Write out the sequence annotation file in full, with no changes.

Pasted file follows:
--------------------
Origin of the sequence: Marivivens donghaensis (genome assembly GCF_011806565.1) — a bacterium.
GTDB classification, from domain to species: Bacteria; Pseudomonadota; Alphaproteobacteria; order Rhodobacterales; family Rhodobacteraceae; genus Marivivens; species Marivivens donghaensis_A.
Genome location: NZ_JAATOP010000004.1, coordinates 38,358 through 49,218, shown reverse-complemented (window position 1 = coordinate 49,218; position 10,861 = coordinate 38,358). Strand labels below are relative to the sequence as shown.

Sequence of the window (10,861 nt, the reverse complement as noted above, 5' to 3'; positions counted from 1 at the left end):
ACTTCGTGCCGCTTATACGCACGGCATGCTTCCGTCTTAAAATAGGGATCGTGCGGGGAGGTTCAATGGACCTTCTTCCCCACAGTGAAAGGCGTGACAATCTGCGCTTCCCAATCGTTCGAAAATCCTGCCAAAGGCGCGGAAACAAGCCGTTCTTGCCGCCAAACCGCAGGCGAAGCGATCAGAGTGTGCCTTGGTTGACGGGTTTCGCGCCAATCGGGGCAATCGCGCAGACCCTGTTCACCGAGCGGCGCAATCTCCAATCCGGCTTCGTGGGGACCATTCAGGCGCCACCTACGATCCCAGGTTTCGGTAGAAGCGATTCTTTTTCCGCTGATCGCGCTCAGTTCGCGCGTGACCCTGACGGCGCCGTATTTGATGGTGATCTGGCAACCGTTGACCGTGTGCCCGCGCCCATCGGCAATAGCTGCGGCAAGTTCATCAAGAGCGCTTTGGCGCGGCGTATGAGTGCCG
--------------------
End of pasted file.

Origin of the sequence: Marivivens donghaensis (genome assembly GCF_011806565.1) — a bacterium.
GTDB classification, from domain to species: Bacteria; Pseudomonadota; Alphaproteobacteria; order Rhodobacterales; family Rhodobacteraceae; genus Marivivens; species Marivivens donghaensis_A.
Genome location: NZ_JAATOP010000004.1, coordinates 38,358 through 49,218, shown reverse-complemented (window position 1 = coordinate 49,218; position 10,861 = coordinate 38,358). Strand labels below are relative to the sequence as shown.

Sequence of the window (10,861 nt, the reverse complement as noted above, 5' to 3'; positions counted from 1 at the left end):
ACTTCGTGCCGCTTATACGCACGGCATGCTTCCGTCTTAAAATAGGGATCGTGCGGGGAGGTTCAATGGACCTTCTTCCCCACAGTGAAAGGCGTGACAATCTGCGCTTCCCAATCGTTCGAAAATCCTGCCAAAGGCGCGGAAACAAGCCGTTCTTGCCGCCAAACCGCAGGCGAAGCGATCAGAGTGTGCCTTGGTTGACGGGTTTCGCGCCAATCGGGGCAATCGCGCAGACCCTGTTCACCGAGCGGCGCAATCTCCAATCCGGCTTCGTGGGGACCATTCAGGCGCCACCTACGATCCCAGGTTTCGGTAGAAGCGATTCTTTTTCCGCTGATCGCGCTCAGTTCGCGCGTGACCCTGACGGCGCCGTATTTGATGGTGATCTGGCAACCGTTGACCGTGTGCCCGCGCCCATCGGCAATAGCTGCGGCAAGTTCATCAAGAGCGCTTTGGCGCGGCGTATGAGTGCCG